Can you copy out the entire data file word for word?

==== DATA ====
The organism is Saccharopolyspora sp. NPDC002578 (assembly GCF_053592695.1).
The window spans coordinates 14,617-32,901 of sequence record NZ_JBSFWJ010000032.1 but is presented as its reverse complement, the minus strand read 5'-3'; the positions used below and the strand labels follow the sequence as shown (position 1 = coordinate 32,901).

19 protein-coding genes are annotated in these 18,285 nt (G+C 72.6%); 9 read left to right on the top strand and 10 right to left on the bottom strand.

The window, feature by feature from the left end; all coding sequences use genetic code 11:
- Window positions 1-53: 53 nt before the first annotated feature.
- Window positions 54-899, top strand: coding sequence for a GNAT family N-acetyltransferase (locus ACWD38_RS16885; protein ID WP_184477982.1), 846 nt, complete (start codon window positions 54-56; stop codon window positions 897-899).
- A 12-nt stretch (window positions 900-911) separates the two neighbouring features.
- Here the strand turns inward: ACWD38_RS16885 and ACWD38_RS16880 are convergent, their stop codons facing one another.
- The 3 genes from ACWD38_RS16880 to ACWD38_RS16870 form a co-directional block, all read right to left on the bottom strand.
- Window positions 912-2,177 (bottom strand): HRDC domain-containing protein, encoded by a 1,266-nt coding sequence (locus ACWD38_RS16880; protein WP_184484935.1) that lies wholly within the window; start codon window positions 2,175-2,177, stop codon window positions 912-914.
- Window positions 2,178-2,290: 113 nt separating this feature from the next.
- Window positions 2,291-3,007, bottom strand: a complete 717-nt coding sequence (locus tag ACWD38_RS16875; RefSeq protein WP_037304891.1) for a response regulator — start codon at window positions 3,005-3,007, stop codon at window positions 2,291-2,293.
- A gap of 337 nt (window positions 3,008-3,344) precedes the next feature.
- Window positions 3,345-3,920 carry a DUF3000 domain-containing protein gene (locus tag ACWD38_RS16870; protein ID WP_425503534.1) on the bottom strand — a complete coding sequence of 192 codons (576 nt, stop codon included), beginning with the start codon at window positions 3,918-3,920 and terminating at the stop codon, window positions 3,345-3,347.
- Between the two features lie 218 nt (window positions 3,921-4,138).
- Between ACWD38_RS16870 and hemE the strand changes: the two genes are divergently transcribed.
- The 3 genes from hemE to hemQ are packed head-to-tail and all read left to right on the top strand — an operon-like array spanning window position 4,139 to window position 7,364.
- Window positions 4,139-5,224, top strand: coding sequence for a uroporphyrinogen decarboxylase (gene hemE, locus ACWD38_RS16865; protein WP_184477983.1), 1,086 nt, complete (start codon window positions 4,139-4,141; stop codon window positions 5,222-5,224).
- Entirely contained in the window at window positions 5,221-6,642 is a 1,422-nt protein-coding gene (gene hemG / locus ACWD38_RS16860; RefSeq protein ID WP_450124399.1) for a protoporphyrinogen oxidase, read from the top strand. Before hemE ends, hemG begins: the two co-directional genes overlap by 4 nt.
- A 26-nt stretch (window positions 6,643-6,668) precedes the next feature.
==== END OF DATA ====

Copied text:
The organism is Saccharopolyspora sp. NPDC002578 (assembly GCF_053592695.1).
The window spans coordinates 14,617-32,901 of sequence record NZ_JBSFWJ010000032.1 but is presented as its reverse complement, the minus strand read 5'-3'; the positions used below and the strand labels follow the sequence as shown (position 1 = coordinate 32,901).

19 protein-coding genes are annotated in these 18,285 nt (G+C 72.6%); 9 read left to right on the top strand and 10 right to left on the bottom strand.

The window, feature by feature from the left end; all coding sequences use genetic code 11:
- Window positions 1-53: 53 nt before the first annotated feature.
- Window positions 54-899, top strand: coding sequence for a GNAT family N-acetyltransferase (locus ACWD38_RS16885; protein ID WP_184477982.1), 846 nt, complete (start codon window positions 54-56; stop codon window positions 897-899).
- A 12-nt stretch (window positions 900-911) separates the two neighbouring features.
- Here the strand turns inward: ACWD38_RS16885 and ACWD38_RS16880 are convergent, their stop codons facing one another.
- The 3 genes from ACWD38_RS16880 to ACWD38_RS16870 form a co-directional block, all read right to left on the bottom strand.
- Window positions 912-2,177 (bottom strand): HRDC domain-containing protein, encoded by a 1,266-nt coding sequence (locus ACWD38_RS16880; protein WP_184484935.1) that lies wholly within the window; start codon window positions 2,175-2,177, stop codon window positions 912-914.
- Window positions 2,178-2,290: 113 nt separating this feature from the next.
- Window positions 2,291-3,007, bottom strand: a complete 717-nt coding sequence (locus tag ACWD38_RS16875; RefSeq protein WP_037304891.1) for a response regulator — start codon at window positions 3,005-3,007, stop codon at window positions 2,291-2,293.
- A gap of 337 nt (window positions 3,008-3,344) precedes the next feature.
- Window positions 3,345-3,920 carry a DUF3000 domain-containing protein gene (locus tag ACWD38_RS16870; protein ID WP_425503534.1) on the bottom strand — a complete coding sequence of 192 codons (576 nt, stop codon included), beginning with the start codon at window positions 3,918-3,920 and terminating at the stop codon, window positions 3,345-3,347.
- Between the two features lie 218 nt (window positions 3,921-4,138).
- Between ACWD38_RS16870 and hemE the strand changes: the two genes are divergently transcribed.
- The 3 genes from hemE to hemQ are packed head-to-tail and all read left to right on the top strand — an operon-like array spanning window position 4,139 to window position 7,364.
- Window positions 4,139-5,224, top strand: coding sequence for a uroporphyrinogen decarboxylase (gene hemE, locus ACWD38_RS16865; protein WP_184477983.1), 1,086 nt, complete (start codon window positions 4,139-4,141; stop codon window positions 5,222-5,224).
- Entirely contained in the window at window positions 5,221-6,642 is a 1,422-nt protein-coding gene (gene hemG / locus ACWD38_RS16860; RefSeq protein ID WP_450124399.1) for a protoporphyrinogen oxidase, read from the top strand. Before hemE ends, hemG begins: the two co-directional genes overlap by 4 nt.
- A 26-nt stretch (window positions 6,643-6,668) precedes the next feature.